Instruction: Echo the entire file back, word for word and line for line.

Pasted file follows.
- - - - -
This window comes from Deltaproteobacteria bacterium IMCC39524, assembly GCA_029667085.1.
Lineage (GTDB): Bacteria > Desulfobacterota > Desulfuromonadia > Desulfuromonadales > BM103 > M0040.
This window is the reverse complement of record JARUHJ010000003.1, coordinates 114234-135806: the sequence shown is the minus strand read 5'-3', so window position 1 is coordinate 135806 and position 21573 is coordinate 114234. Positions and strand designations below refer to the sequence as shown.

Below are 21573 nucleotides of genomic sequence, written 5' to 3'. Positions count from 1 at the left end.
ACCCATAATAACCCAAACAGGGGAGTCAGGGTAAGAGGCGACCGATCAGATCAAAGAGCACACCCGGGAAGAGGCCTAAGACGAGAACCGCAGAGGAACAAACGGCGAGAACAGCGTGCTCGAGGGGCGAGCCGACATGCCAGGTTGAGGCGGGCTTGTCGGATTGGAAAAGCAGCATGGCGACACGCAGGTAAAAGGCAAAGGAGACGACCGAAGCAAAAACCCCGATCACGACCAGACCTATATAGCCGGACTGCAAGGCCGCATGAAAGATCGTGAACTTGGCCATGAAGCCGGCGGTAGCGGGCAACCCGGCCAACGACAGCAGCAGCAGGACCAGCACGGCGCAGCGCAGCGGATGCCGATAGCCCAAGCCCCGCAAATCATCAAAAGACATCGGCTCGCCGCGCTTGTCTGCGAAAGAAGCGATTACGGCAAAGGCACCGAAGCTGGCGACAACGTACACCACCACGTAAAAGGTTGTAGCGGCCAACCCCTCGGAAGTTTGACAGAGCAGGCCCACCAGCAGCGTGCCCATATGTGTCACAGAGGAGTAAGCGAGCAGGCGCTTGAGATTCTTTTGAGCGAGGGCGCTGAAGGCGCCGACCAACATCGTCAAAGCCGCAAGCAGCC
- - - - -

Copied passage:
This window comes from Deltaproteobacteria bacterium IMCC39524, assembly GCA_029667085.1.
Lineage (GTDB): Bacteria > Desulfobacterota > Desulfuromonadia > Desulfuromonadales > BM103 > M0040.
This window is the reverse complement of record JARUHJ010000003.1, coordinates 114234-135806: the sequence shown is the minus strand read 5'-3', so window position 1 is coordinate 135806 and position 21573 is coordinate 114234. Positions and strand designations below refer to the sequence as shown.

Below are 21573 nucleotides of genomic sequence, written 5' to 3'. Positions count from 1 at the left end.
ACCCATAATAACCCAAACAGGGGAGTCAGGGTAAGAGGCGACCGATCAGATCAAAGAGCACACCCGGGAAGAGGCCTAAGACGAGAACCGCAGAGGAACAAACGGCGAGAACAGCGTGCTCGAGGGGCGAGCCGACATGCCAGGTTGAGGCGGGCTTGTCGGATTGGAAAAGCAGCATGGCGACACGCAGGTAAAAGGCAAAGGAGACGACCGAAGCAAAAACCCCGATCACGACCAGACCTATATAGCCGGACTGCAAGGCCGCATGAAAGATCGTGAACTTGGCCATGAAGCCGGCGGTAGCGGGCAACCCGGCCAACGACAGCAGCAGCAGGACCAGCACGGCGCAGCGCAGCGGATGCCGATAGCCCAAGCCCCGCAAATCATCAAAAGACATCGGCTCGCCGCGCTTGTCTGCGAAAGAAGCGATTACGGCAAAGGCACCGAAGCTGGCGACAACGTACACCACCACGTAAAAGGTTGTAGCGGCCAACCCCTCGGAAGTTTGACAGAGCAGGCCCACCAGCAGCGTGCCCATATGTGTCACAGAGGAGTAAGCGAGCAGGCGCTTGAGATTCTTTTGAGCGAGGGCGCTGAAGGCGCCGACCAACATCGTCAAAGCCGCAAGCAGCC